Elderly Colney Heath man’s 999 nightmare after fall
A 92-YEAR-OLD man who fell and banged his head was forced to rely on neighbours to take him to hospital after an ambulance failed to turn up despite three 999 calls.
George Fraser of Colney Heath was found by his neighbours after he fell and hit his head in the garden.
Although his neighbours made a 999 call at 5.07pm and three more over the next 90 minutes, no ambulance came and at 6.40pm they took Mr Fraser to the QEII in Welwyn Garden City.
Peter Fraser, his son, said he was disgusted by the ambulance service which had been informed of his father’s age and of the amount of blood coming from his head.
He said: “Thankfully, his lovely neighbours were on hand but they used three towels and a bed sheet to try and stem the blood flow. He’s an elderly man and this could have been a very serious injury.
“It would be nice if we could get an explanation about what is going on – why wasn’t an elderly man with a head injury a serious concern for the ambulance service?”
Mr Fraser was kept in hospital for two nights and Peter, who lives in Lincolnshire, is now staying with him at home while he recovers.
- 1 So why WAS police helicopter flying over St Albans last week?
- 2 Who was the witch of St Albans?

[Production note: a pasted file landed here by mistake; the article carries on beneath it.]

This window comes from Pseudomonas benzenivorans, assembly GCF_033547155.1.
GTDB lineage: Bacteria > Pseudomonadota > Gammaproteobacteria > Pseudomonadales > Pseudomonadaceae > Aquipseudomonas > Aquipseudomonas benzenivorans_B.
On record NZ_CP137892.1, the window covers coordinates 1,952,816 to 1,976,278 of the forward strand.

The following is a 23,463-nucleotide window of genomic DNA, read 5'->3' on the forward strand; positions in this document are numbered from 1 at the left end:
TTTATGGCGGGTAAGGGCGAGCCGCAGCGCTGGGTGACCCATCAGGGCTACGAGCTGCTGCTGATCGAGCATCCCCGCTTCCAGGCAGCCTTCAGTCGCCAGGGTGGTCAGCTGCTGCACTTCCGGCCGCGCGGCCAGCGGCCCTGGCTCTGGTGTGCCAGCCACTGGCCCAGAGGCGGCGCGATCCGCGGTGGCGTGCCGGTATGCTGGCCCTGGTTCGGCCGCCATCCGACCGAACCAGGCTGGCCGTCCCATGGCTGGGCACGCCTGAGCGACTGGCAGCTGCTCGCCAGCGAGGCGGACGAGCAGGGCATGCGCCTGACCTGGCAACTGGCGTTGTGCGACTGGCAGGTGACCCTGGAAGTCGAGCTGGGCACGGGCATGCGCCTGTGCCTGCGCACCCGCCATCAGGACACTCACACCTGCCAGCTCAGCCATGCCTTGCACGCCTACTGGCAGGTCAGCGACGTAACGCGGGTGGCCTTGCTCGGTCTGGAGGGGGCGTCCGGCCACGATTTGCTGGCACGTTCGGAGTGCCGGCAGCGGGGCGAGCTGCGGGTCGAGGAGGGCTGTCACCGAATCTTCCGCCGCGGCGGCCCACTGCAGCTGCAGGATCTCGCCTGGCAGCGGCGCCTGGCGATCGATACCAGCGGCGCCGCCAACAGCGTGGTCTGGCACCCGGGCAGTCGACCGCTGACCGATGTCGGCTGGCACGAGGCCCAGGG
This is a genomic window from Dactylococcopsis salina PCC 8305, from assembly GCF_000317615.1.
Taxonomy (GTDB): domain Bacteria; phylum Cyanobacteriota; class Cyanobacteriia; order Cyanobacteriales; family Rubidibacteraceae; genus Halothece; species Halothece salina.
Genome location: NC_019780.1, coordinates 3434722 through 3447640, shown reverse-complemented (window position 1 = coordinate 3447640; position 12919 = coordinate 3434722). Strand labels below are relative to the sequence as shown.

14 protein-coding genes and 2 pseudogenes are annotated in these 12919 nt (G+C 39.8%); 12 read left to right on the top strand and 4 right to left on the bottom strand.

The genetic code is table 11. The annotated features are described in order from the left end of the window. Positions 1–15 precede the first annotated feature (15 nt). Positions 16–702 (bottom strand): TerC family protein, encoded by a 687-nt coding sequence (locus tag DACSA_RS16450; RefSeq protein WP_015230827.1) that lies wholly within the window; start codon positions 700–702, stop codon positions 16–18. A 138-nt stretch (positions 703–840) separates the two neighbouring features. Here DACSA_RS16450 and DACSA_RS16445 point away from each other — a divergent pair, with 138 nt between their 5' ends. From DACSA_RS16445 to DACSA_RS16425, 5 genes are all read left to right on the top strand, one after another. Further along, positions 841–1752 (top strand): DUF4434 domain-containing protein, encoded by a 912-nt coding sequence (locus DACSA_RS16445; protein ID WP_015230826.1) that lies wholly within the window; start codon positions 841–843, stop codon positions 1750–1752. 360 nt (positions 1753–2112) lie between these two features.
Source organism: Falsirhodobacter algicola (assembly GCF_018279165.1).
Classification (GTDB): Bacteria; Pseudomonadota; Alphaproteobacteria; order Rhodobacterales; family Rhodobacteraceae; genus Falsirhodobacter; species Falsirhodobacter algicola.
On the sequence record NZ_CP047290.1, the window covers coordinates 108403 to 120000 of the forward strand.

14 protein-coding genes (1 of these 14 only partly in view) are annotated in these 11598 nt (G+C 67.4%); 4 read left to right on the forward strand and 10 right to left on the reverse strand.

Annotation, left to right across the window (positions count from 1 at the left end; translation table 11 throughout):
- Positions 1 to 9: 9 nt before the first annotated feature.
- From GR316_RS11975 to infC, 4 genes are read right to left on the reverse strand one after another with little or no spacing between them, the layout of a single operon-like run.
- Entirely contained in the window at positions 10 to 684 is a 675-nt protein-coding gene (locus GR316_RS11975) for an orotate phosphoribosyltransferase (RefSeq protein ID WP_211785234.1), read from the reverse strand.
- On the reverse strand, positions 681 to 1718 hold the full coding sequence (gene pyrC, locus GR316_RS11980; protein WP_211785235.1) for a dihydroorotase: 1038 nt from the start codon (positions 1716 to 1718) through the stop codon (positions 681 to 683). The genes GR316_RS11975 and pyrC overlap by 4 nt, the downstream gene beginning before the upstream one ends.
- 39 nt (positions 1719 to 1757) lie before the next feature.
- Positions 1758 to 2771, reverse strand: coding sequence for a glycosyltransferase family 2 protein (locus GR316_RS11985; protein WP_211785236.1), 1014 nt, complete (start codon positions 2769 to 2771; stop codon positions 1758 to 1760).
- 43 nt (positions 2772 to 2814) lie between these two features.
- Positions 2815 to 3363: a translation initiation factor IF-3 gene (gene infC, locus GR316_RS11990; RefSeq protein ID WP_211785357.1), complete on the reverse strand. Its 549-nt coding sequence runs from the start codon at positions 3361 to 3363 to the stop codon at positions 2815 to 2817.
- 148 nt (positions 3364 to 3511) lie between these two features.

- 3 Frustration and anger over St Albans school's change to hairstyle and uniform policy
- 4 Staying silent: the tight-lipped MP who refuses to answer controversial questions
- 5 Wholefoods shop relocates to offer wider range of produce
- 6 St Albans named best in the UK for recycling
- 7 Landowners advised to step up security following spike in fly-tipping across Hertfordshire
- 8 More harsh truths in the St Albans City dressing room as mistakes cost them at Chippenham
- 9 Controversial plans to build quarry in Hatfield scrapped
- 10 10 filming locations of new Netflix series Stay Close
A spokesperson for the East of England Ambulance Service said: “We are disappointed that this particular patient did not receive a high standard of service from us and would invite the family to contact us so we can carry out a thorough investigation into the matter and use any findings from that to inform how we can prevent incidents like this happening again.”
She said that they had tried to call Mr Fraser twice during the waiting period to check how he was and apologise for the delay which was due to an “unprecedented, exceptionally high demand”. But she said those calls were unanswered.
Colney Heath district councillor Chris Brazier blasted the weak response and said Mr Fraser required medical help, not phone calls.
He said: “If Mr Fraser had died, what improvement to the service would they have suggested? That they will try to turn up in future?
“To ask the family to send them a report about what went wrong is beyond stupid – the neighbours dialled 999 for an ambulance and expected one to turn up, it’s not difficult to understand.
“People pay their taxes so that this vital service is provided and there is no excuse for this kind of treatment. The simple way to improve the service is to turn up.”
Peter said his father was slowly recovering but would now undergo a series of tests to discover whether his fall was due to an underlying medical condition.